We all shop here: Wal-Mart. But unfortunately, the popular nationwide store is guilty of more than offering price-match guarantees and low everyday prices. Wal-Mart Stores, Inc. was recently cited by officials with the Occupational Safety and Health Administration (OSHA) for some serious health concerns, and as a result the company has agreed to improve health and safety at it’s close to 3,000 Wal-Mart and Sam’s Club stores that are under federal jurisdiction.
It all started from two enforcement cases in 2011. They were to enhance safety around cleaning chemicals, trash compactors and hazard communications, but also to improve the company’s overall health and safety practices.
“This settlement will help to keep thousands of exposed Wal-Mart workers safe and healthy on the job,” said Dr. David Michaels, Assistant Secretary of Labor for Occupational Safety and Health.
Our Boston workers’ compensation attorneys understand that the smallest of companies up through even the largest need to keep employee and work site safety as a number one priority. It’s federal law. Unfortunately, Wat-Mart wasn’t standing tall and so was putting its workers at some serious risks for accidents.
With the new settlement between Wal-Mart and OSHA, the company will not keep trash compactors locked. They’re also not allowed to be used unless the operator is being supervised by a trained manager or other trained personnel. The company will also now be working to better its hazard communication training and will be ensuring that safety procedures are more effective.
Wal-Mart spokesman Randy Hargrove said the company immediately addressed the problems as soon as it was made aware of them.
A summary of this agreement will be posted in each and every one of the Wal-Mart stores affected.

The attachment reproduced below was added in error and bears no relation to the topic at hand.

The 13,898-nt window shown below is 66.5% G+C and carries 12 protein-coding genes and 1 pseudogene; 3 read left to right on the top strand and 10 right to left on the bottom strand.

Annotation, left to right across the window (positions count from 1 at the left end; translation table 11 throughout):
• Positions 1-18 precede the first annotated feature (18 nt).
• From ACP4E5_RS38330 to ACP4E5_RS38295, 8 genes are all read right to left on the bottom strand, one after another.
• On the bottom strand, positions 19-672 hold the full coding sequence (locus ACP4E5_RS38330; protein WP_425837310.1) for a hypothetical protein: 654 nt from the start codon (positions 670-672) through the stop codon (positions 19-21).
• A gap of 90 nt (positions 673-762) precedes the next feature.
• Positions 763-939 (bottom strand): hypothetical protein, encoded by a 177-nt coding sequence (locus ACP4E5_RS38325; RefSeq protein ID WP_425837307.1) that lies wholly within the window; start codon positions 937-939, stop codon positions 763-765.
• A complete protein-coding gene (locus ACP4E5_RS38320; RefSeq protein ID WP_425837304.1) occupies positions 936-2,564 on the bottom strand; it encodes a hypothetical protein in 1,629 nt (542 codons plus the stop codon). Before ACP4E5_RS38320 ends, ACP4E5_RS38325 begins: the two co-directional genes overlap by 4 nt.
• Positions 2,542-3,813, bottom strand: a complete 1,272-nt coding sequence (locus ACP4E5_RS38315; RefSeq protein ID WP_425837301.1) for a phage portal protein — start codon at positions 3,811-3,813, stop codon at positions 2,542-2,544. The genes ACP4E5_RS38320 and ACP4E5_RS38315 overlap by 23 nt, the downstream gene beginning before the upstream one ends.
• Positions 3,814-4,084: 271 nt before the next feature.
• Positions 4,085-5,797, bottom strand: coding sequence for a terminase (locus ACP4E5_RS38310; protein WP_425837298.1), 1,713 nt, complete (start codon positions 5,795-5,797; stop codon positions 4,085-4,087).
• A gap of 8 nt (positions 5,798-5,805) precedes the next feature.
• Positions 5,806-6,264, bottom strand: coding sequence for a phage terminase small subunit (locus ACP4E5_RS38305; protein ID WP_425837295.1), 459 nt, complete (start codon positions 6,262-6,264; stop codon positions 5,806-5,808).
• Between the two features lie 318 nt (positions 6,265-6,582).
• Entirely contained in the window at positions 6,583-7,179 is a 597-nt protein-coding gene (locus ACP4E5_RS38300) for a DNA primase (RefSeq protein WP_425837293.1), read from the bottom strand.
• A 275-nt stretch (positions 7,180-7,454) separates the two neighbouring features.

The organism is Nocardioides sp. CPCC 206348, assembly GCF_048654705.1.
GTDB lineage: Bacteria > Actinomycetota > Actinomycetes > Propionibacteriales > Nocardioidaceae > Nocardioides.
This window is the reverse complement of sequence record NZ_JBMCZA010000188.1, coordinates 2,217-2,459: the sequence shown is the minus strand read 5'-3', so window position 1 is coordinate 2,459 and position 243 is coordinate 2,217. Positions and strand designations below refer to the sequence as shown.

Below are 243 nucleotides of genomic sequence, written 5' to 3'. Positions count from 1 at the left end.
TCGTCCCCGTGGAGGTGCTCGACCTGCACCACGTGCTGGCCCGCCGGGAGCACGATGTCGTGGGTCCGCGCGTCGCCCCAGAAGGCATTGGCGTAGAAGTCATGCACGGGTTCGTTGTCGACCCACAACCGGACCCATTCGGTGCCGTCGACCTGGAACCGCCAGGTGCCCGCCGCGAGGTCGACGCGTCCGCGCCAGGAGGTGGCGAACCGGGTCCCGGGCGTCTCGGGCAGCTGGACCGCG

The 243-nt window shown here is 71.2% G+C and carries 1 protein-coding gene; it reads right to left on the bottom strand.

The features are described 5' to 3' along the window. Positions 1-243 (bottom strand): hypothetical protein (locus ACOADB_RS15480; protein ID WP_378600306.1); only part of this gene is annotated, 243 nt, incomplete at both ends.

And all of this stemmed from two separate inspections carried out at the company’s Supercenter in Rochester, New York back in August of 2011.
According to USA TODAY, the retailer has agreed to pay close to $200,000 in fines over safety violations that were found during inspections at a Rochester, N.Y., area Supercenter. The fine was almost half of the $365,500 initially proposed by OSHA officials.
Wal-Mart’s website states, “Conducting our business in compliance with all health and safety laws is crucial to protecting each other from harm.” While that may not have been their top concern when the initial inspections were conducts, you can be sure that employers will be working harder this time around, to save the time and headache of an accident, injury, citation and even a significant fine.
The agreement covers 2,857 stores in the 28 states that follow OSHA recommendations.
Wal-Mart, which is the largest private employer in the world, has been cited in more than 100 OSHA reports of health and safety violations over the last five years.
Shares of Wal-Mart Stores Inc. dropped 3 cents to finish at $77.37 on Wednesday.
If you are injured on the job in Massachusetts, call Jeffrey Glassman Injury Lawyers for a free and confidential consultation to discuss your workers’ compensation claim– (617) 777-7777.
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